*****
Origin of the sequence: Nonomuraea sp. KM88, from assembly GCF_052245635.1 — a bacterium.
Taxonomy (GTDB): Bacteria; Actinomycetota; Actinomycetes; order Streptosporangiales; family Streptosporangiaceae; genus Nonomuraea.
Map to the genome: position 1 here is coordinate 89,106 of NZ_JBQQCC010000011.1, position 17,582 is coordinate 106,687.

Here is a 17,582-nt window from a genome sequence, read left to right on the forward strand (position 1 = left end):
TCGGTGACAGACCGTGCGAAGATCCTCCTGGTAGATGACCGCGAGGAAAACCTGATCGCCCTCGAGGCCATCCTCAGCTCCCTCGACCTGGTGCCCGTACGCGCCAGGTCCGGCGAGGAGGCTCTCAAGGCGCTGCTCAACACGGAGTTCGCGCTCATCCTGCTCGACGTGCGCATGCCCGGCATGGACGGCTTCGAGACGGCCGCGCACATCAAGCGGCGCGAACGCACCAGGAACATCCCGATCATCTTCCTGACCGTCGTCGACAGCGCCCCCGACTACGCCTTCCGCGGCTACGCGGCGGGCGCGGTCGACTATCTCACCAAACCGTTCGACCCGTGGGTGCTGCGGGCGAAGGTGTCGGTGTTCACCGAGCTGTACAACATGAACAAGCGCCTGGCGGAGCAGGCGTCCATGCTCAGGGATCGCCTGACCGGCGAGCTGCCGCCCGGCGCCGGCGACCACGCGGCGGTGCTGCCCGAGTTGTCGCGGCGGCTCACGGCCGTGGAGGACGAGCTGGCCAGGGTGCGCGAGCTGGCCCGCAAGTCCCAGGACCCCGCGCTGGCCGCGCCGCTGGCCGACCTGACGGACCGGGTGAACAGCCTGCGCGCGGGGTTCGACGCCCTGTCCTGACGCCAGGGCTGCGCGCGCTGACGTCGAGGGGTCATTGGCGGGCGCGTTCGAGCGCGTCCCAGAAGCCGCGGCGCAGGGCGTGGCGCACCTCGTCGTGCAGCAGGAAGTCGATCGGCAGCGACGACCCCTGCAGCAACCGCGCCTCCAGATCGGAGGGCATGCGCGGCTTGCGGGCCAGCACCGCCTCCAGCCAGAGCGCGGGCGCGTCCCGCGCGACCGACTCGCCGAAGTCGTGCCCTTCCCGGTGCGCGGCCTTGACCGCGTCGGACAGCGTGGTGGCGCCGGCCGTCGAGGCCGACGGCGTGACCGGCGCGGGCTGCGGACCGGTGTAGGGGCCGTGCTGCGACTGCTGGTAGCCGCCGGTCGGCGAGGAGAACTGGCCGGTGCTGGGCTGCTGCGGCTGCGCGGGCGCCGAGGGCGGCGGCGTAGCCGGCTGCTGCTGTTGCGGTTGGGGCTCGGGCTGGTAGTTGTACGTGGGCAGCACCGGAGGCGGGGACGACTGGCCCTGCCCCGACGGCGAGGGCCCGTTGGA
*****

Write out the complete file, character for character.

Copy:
Origin of the sequence: Nonomuraea sp. KM88, from assembly GCF_052245635.1 — a bacterium.
Taxonomy (GTDB): Bacteria; Actinomycetota; Actinomycetes; order Streptosporangiales; family Streptosporangiaceae; genus Nonomuraea.
Map to the genome: position 1 here is coordinate 89,106 of NZ_JBQQCC010000011.1, position 17,582 is coordinate 106,687.

Here is a 17,582-nt window from a genome sequence, read left to right on the forward strand (position 1 = left end):
TCGGTGACAGACCGTGCGAAGATCCTCCTGGTAGATGACCGCGAGGAAAACCTGATCGCCCTCGAGGCCATCCTCAGCTCCCTCGACCTGGTGCCCGTACGCGCCAGGTCCGGCGAGGAGGCTCTCAAGGCGCTGCTCAACACGGAGTTCGCGCTCATCCTGCTCGACGTGCGCATGCCCGGCATGGACGGCTTCGAGACGGCCGCGCACATCAAGCGGCGCGAACGCACCAGGAACATCCCGATCATCTTCCTGACCGTCGTCGACAGCGCCCCCGACTACGCCTTCCGCGGCTACGCGGCGGGCGCGGTCGACTATCTCACCAAACCGTTCGACCCGTGGGTGCTGCGGGCGAAGGTGTCGGTGTTCACCGAGCTGTACAACATGAACAAGCGCCTGGCGGAGCAGGCGTCCATGCTCAGGGATCGCCTGACCGGCGAGCTGCCGCCCGGCGCCGGCGACCACGCGGCGGTGCTGCCCGAGTTGTCGCGGCGGCTCACGGCCGTGGAGGACGAGCTGGCCAGGGTGCGCGAGCTGGCCCGCAAGTCCCAGGACCCCGCGCTGGCCGCGCCGCTGGCCGACCTGACGGACCGGGTGAACAGCCTGCGCGCGGGGTTCGACGCCCTGTCCTGACGCCAGGGCTGCGCGCGCTGACGTCGAGGGGTCATTGGCGGGCGCGTTCGAGCGCGTCCCAGAAGCCGCGGCGCAGGGCGTGGCGCACCTCGTCGTGCAGCAGGAAGTCGATCGGCAGCGACGACCCCTGCAGCAACCGCGCCTCCAGATCGGAGGGCATGCGCGGCTTGCGGGCCAGCACCGCCTCCAGCCAGAGCGCGGGCGCGTCCCGCGCGACCGACTCGCCGAAGTCGTGCCCTTCCCGGTGCGCGGCCTTGACCGCGTCGGACAGCGTGGTGGCGCCGGCCGTCGAGGCCGACGGCGTGACCGGCGCGGGCTGCGGACCGGTGTAGGGGCCGTGCTGCGACTGCTGGTAGCCGCCGGTCGGCGAGGAGAACTGGCCGGTGCTGGGCTGCTGCGGCTGCGCGGGCGCCGAGGGCGGCGGCGTAGCCGGCTGCTGCTGTTGCGGTTGGGGCTCGGGCTGGTAGTTGTACGTGGGCAGCACCGGAGGCGGGGACGACTGGCCCTGCCCCGACGGCGAGGGCCCGTTGGA